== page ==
B2B content marketing has peaks and lulls, and one of the things that elevates a senior
content marketer above a junior content slacker is knowing how to make yourself useful
during those lulls. And the more of these methods you keep in mind, the more useful you'll
be, not only for as long as the lull lasts, but in the time after.
Review The Content Calendar
The first thing you should do is go back to your content plan/calendar. See if there's
anything scheduled for later in the year that you can get a headstart on now. A lot of B2B
content is time-sensitive, so it can be hard to create full content pieces ahead of time,
but you can look for research sources, create outlines, or write out partial documents
with sections to be filled in later.
Read The News
For whatever industries you focus on, it's best to stay up to date on the latest
developments, so read the trade publications. And if there are any, look in on any social
media groups or threads or sub-Reddits where your industry hangs out. This will give you an
idea of what's on your industry's mind, and what questions you might want to have your SMEs
answer in your content.
Another helpful information source is analyst reports, if you can get access. Content
people often are not offered access to such reports unless they ask for it, though a lot of
businesses do have subscriptions. Ask a marketing leader if they can make something
available. And finally, HARO (a website that aggregates journalist queries) is a useful
resource for knowing what content ideas might be pitchable to journalists.
Being up to date on what your competitors are talking and writing about is also useful.
Study what they're covering in their content, and look for any gaps. Also look for any
content that covers a useful topic but is perhaps old, out of date, incomplete, or could
otherwise be improved upon. Covering a topic better than they did often isn't that hard,
and it can be quite effective.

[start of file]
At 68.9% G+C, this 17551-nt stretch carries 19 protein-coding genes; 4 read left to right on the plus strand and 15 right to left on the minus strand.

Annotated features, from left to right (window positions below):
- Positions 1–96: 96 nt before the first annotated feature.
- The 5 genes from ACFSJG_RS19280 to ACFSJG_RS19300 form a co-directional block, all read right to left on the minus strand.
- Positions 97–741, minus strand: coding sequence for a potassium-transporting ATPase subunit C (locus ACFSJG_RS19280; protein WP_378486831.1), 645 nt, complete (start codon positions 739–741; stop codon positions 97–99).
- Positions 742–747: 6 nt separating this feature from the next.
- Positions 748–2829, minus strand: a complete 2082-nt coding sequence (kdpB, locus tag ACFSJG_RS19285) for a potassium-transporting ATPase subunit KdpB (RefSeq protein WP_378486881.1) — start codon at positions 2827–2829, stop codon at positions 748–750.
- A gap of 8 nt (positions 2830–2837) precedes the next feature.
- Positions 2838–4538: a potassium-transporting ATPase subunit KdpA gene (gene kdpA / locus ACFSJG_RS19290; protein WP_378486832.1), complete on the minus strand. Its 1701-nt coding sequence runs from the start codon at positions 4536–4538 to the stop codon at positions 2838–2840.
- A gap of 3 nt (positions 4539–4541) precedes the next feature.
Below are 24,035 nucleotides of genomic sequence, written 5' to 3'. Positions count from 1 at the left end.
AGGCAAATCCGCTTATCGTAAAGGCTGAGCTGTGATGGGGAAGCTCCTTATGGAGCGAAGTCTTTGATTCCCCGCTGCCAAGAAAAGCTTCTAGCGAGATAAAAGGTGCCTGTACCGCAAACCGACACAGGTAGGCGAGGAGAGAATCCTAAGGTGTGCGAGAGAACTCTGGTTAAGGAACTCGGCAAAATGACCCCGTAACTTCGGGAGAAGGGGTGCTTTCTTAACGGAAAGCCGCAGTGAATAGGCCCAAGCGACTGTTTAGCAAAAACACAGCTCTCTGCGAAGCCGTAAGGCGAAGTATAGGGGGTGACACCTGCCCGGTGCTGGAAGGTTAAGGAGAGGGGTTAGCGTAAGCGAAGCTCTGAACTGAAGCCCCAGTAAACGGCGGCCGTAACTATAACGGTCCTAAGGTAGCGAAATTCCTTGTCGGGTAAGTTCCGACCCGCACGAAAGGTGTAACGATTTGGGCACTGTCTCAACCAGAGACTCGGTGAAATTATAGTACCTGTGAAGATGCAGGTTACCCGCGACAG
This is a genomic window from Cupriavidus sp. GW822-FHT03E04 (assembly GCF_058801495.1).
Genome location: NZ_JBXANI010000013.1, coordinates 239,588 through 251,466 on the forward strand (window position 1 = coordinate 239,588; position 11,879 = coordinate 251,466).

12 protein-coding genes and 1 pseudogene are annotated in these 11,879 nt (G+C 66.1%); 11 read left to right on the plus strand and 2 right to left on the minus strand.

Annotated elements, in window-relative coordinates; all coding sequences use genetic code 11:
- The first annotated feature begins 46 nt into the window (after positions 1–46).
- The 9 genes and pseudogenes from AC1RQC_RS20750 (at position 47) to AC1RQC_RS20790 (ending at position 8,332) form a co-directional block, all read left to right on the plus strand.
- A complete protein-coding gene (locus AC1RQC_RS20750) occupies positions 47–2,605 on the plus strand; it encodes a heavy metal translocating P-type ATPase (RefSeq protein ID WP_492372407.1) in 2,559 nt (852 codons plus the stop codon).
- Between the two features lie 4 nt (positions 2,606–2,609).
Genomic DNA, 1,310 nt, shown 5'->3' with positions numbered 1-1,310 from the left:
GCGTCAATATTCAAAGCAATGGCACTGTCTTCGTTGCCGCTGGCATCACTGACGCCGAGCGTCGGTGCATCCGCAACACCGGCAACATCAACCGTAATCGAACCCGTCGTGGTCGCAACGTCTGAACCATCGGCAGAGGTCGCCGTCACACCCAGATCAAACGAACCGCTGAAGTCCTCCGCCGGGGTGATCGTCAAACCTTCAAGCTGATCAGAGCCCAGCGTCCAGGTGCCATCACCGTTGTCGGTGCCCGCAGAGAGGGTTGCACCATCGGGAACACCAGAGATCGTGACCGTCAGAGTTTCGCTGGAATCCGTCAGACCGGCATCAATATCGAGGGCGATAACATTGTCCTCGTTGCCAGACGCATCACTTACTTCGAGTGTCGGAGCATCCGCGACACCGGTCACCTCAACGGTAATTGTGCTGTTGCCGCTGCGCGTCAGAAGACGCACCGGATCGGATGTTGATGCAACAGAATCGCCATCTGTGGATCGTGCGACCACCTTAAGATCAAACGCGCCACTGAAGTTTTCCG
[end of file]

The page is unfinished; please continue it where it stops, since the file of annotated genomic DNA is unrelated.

Survey Old Content
Go through your brand's old content (two years back or more). See if there's anything
that's embarrassingly out of date (it may be time to take that stuff down). And see if
anything can be updated, revamped, or rewritten. And this is surprisingly easy to do.
I've managed to rewrite 70-80% of certain articles that were barely a year old with new
perspectives and only modest effort.
Study Best-In-Class Brands
By this, I'm not talking about your competitors. I'm talking about brands considered
the best at what they do in terms of content, or that you at least consider the best.
And if you don't have any, find some (job interviewers will sometimes ask you about
this and not having an answer looks bad). Study their tactics. How they do things. What
new things they're doing. See what's worth emulating.
Do An Informal Audit
A formal content audit is too complex to do spontaneously, but you can do an informal one.
And don't be intimidated by the word "audit." At most businesses, an informal audit will
only take a few hours.
Create a list of all major content topics your business needs to cover. Add to that list
any of your company's business units that have no overlap among those topics. Then go back a
year or two in your content. Count the number of times each topic/business unit is addressed.
See if any vital topics are being neglected, or if certain topics are being overprioritized (a
common problem when content is often created in response to ad hoc requests). Once you have
the results, present them to your boss. They'll applaud your initiative, and let you know if
anything is being ignored on purpose.
Talk To Your Digital, Social, Or Web People
The content that you write/create may be published on many channels. However, unless you
have KPIs tied to them, information regarding how those channels perform is not always
shared with content people, unless they ask for it.
Talk to your web people. Ask about what's getting viewed and not getting viewed. Ask about
heatmaps and bounce rates. Talk to your social people. Ask what they're worried about. Ask
about how your brand is performing versus competitors, or against benchmarks, or targets.
Talk to your digital people. See how their ads are performing. Make suggestions if you see
issues with the copy or creative the agencies are giving them. Be useful to them, and
they'll be useful to you.